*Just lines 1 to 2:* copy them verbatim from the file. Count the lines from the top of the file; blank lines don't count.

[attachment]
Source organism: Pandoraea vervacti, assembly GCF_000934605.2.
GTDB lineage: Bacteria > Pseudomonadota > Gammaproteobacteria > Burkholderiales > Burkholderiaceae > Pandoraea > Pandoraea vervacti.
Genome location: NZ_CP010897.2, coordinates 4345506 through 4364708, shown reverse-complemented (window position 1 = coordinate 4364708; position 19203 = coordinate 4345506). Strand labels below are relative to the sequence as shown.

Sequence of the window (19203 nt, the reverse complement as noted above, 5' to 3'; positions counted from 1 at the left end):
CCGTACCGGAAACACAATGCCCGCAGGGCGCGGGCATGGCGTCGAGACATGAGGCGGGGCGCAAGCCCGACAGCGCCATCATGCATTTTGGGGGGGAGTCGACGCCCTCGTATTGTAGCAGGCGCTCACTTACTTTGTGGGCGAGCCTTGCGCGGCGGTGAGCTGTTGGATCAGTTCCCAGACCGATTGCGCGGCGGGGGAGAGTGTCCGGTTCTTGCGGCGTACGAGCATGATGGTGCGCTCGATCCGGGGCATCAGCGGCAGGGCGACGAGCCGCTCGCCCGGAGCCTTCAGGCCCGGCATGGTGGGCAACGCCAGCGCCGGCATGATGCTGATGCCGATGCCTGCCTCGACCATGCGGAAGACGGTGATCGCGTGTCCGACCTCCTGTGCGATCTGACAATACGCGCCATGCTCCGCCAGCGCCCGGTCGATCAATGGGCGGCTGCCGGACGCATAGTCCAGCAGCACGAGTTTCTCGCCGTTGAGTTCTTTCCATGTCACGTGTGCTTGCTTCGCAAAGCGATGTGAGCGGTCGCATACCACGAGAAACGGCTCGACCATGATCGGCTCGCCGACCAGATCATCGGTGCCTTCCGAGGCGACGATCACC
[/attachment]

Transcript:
Source organism: Pandoraea vervacti, assembly GCF_000934605.2.
GTDB lineage: Bacteria > Pseudomonadota > Gammaproteobacteria > Burkholderiales > Burkholderiaceae > Pandoraea > Pandoraea vervacti.